The fiesta system, or the cofradía, hermandad, and guachival, is a major institution in Latin American society. From the conquest, it has existed at every level and in all parts of this hemisphere. In some regions, it is the oldest social institution, integrating Amerindian and Christian beliefs while defining community social structure. Why, I wonder, has the fiesta system or cofradía received so little attention by social historians? They could benefit from the works of the anthropologists.

Waldemar R. Smith’s Fiesta System is an excellent study of Mayan pueblos in western Guatemala, their social structure, their position within regional, national, and capitalist economies, and the response to change experienced by the fiesta system. He explores for us the functions of fiesta ceremonies (for example, the Masked Dances, the Dance of the Conquest), the sources of prestige within the system, and how each of these differ between regions and under different economic systems. His descriptions represent the best in ethnology, the concluding chapters comparing towns where subsistence economies are “degenerating,” towns with “relative stability” and towns where peasant communities are becoming “modern participants in the national economy and society” are important contributions to our knowledge.

His political and historical analysis is marred, however, by distortion of historical evidence, and by his use of theorists such as Marvin Harris as primary evidence. I also disagree with an intepretation that sees fiesta systems in decline whenever the entire pueblo contributes to them and in ascendancy whenever one or two mayordomos are charged with financing them in “ritual sponsorship.” This contradicts historical documentation which shows community sponsorship as the general practice throughout Mesoamerica in the colonial period.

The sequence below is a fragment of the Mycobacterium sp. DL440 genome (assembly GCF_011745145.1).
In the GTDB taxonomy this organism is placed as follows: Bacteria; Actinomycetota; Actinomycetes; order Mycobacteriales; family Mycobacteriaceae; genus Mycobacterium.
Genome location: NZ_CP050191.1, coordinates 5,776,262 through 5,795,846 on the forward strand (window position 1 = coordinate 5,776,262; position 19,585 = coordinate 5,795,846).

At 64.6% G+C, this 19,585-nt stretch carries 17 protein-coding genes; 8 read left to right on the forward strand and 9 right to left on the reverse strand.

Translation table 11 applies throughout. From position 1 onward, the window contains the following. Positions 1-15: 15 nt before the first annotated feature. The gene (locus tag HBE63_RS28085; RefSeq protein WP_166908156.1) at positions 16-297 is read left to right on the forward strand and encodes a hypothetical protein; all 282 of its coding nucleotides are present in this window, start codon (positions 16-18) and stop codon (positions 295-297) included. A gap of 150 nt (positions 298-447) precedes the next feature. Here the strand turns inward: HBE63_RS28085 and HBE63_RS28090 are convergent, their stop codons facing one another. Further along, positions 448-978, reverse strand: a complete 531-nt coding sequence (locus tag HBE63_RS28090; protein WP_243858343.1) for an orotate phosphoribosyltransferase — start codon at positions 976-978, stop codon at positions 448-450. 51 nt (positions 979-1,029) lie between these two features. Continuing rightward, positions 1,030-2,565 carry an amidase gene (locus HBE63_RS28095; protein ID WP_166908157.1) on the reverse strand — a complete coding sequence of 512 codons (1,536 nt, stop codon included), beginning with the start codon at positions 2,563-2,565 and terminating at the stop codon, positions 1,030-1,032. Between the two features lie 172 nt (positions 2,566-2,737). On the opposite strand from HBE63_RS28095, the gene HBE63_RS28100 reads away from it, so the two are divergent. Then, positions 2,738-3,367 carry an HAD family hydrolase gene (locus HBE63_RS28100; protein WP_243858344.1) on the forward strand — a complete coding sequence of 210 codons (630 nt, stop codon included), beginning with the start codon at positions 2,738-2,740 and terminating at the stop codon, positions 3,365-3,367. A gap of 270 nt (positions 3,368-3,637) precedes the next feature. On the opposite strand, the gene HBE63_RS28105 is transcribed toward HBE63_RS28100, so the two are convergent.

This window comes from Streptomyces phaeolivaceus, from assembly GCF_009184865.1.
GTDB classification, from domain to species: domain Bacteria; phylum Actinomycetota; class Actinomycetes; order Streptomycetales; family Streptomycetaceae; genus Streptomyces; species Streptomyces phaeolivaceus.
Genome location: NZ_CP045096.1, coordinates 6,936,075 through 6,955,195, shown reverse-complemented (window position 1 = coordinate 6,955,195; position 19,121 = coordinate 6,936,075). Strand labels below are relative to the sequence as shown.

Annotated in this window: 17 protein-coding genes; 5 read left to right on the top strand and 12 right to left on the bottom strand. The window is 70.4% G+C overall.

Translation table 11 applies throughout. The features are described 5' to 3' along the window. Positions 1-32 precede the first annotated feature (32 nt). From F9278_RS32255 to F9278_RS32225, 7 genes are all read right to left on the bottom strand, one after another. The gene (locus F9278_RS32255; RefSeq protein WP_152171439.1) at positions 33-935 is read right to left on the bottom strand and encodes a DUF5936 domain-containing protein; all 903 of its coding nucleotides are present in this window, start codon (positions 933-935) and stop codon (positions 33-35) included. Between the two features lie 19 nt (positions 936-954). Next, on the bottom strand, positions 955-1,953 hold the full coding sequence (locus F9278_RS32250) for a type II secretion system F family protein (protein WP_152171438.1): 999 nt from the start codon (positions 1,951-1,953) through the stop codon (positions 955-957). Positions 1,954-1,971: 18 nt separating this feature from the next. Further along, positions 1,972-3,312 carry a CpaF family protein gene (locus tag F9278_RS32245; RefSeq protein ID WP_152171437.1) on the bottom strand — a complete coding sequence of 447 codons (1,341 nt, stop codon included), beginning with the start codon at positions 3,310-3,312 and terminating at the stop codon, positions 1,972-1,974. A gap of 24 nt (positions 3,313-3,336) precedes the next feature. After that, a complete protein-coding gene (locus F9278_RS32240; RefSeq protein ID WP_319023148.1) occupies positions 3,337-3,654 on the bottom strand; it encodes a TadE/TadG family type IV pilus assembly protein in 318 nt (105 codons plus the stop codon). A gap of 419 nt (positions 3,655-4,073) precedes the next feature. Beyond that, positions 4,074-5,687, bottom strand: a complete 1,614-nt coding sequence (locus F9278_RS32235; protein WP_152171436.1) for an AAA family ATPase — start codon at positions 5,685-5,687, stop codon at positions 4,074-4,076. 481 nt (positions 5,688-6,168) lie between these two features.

Smith should consult Santiago Montes’ Etnohistoria de El Salvador. Montes’ excellent study is based upon the important visita of Guatemala and Salvador conducted by Archbishop Cortés y Larraz in 1769 and 1770. Half of the visita was published before, but without the important section describing cofradías. Now, in volume II of Etnohistoria de El Salvador, it is finally in print. This, in itself, is a significant contribution.

But why this title, that first obscures the publication of the visita (all of volume II is devoted to it) and second does not adequately describe Montes’ analysis of Guatemalan and Salvadoran cofradías in volume I?

Aside from this, Santiago Montes’ ethnohistory in volume I is a much needed analysis and description of the cofradía in eighteenth-century Central America. He reviews the Larraz visita together with other primary sources. As a disciple of Lévi-Strauss, Montes provides an excellent structural analysis of a system that, he asserts, integrated indigenous communities into colonial society while maintaining indigenous traditions. The eighteenth-century documentation, which he often quotes at great length, provides concrete proof for this point of view.

He briefly discusses cofradías in Salvador today, giving an interesting comparison with those of two hundred years ago as well as those discussed by Smith in Highland Guatemala. Both Smith and Montes’ books should be read together to provide a contrast between two different schools, styles, and points of view.